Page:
manager mixes some art to it and tries to shorten the gap of ignorance. It provides a chain of
solution to critical problems of manager.
ACKNOWLEDGEMENT

I would like this opportunity in expressing my deepest gratitude to all those persons who in one
way or other help me in making my endeavors a success. Words are not sufficient to reflect my
thankfulness and respect towards those persons for their significant contribution in the
completion of my project.

I would like to thank the all mighty for his gracious blessings without which I would not be able
to complete my project work. I owe my sincere gratitude to Ms. Rekha Handa she took personal
interest in spite of her busy schedule to help me to complete this project and provided me the
required even more than required information and guidance. Her valuable suggestions and moral
support during the making of this project was quite helpful. I am very inspired by my project
guide; her caring and hard working nature is quite helpful while learning. She is indeed a
genuine guide. Last but not the least how can I forget the helping hand and caring gestures of my
parents.

(GAGANDEEP SINGH)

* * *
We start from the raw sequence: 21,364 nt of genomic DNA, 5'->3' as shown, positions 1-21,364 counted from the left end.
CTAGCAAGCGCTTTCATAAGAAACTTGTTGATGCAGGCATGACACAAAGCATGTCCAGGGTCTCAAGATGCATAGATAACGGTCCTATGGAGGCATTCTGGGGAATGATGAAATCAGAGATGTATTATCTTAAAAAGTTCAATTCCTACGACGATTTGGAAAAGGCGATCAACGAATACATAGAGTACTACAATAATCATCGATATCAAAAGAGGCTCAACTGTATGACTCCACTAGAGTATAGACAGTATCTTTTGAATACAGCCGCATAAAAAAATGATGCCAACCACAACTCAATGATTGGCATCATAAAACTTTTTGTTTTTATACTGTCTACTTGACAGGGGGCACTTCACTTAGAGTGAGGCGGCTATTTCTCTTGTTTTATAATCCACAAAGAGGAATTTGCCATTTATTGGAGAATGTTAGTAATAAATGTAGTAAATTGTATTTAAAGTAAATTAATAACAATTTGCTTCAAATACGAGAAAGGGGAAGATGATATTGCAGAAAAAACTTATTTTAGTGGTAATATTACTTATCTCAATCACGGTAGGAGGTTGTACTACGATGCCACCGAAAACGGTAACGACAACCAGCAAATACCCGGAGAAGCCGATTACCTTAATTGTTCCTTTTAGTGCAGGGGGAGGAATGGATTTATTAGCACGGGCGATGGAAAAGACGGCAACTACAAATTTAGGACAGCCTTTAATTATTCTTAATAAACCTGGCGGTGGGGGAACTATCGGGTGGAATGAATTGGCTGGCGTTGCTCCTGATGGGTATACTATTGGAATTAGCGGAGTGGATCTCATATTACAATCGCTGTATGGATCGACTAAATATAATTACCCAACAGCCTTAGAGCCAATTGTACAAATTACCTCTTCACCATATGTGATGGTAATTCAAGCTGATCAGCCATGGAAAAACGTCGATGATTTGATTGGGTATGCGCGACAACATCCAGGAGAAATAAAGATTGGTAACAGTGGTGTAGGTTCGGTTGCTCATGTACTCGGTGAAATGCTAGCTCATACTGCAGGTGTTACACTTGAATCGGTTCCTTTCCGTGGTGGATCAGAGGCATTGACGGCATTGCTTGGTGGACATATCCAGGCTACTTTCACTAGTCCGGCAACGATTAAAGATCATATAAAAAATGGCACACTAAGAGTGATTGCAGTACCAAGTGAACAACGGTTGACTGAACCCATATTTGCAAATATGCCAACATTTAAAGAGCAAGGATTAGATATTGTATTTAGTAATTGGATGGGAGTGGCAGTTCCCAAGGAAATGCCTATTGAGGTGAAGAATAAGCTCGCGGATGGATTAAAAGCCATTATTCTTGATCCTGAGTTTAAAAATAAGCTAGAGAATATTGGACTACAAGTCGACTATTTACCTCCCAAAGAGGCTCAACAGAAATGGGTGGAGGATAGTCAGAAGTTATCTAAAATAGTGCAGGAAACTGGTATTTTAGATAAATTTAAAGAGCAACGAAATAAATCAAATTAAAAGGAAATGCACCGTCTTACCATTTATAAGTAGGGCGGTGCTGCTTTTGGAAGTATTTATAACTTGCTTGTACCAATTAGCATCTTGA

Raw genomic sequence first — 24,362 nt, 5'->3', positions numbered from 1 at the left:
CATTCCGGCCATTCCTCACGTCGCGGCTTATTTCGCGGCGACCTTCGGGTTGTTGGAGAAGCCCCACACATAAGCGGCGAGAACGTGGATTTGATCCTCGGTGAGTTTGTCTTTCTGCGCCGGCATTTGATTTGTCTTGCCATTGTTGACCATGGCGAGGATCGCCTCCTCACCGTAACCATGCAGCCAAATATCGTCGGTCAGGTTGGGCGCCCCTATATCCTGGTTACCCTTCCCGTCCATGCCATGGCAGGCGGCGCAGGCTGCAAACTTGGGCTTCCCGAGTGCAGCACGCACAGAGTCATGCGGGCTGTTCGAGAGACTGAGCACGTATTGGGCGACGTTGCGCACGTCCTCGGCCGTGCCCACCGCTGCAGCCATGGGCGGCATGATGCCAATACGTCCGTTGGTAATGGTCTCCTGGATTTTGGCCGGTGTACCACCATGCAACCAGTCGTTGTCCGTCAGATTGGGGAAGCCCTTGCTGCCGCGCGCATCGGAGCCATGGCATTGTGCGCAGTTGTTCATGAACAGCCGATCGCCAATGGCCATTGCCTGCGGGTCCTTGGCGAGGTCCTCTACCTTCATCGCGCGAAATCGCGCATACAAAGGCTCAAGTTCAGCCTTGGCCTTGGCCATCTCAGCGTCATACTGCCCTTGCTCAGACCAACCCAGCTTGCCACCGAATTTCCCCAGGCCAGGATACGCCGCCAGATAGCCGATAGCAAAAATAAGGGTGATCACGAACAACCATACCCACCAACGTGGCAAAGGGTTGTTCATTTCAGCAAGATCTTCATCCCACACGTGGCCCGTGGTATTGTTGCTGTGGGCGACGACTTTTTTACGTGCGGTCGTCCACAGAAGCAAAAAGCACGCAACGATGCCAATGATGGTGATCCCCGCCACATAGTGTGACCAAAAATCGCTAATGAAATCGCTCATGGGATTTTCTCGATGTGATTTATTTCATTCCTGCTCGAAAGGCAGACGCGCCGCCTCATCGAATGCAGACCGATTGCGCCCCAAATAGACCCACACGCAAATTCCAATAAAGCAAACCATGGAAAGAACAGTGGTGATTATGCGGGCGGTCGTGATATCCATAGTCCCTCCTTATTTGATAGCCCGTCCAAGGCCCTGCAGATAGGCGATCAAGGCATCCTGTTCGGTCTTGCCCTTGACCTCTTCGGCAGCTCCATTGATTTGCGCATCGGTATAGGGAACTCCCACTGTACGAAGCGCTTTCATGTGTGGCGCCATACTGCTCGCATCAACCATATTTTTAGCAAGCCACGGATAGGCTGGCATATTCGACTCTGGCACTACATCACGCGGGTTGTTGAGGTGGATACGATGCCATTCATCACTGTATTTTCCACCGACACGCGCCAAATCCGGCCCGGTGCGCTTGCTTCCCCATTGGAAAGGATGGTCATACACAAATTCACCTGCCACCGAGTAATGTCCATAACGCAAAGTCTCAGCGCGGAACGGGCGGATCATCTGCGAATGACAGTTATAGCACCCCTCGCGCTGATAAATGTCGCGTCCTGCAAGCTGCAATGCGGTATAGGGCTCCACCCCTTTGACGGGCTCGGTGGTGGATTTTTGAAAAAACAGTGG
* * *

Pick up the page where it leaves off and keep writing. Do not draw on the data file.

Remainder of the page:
TABLE OF CONTENTS

CHAPTE CONTENTS PAGE


R NO. NO.

Certificate i

Preface ii

Acknowledgement iii

1 INTRODUCATION
2
• Commodity trading
• History of commodity market 3

• commodity exchanges 7
• Instruments available for trading 15
• Rules of commodity trading
24

2 REVIEW OF LITERATURE 34

3 NEED, SCOP & OBJECTIVES OF THE STUDY 39

4 RESEARCH METHODOLOGY 41

5 DATA ANALYSIS & INTERPRETATION 45

6 FINDINGS OF THE STUDY 58

7 CONCLUSION & RECOMMENDATIONS 60


BIBLIOGRAPHY 63
ANNEXURE – I (QUESTIONNAIRE) 66

LIST OF TABLES
TABLE CONTENTS PAGE NO.
NO.
5.1 Commodities in which Investors mostly invest 45

5.2 Commodity Exchanges Preferred by Investors 46

5.3 Purpose behind investment 47

5.4 Month Future in which investors invest 48

5.5 Impact of commodity trading on commodity 49


prices
5.6 Satisfaction level of investors with the return 50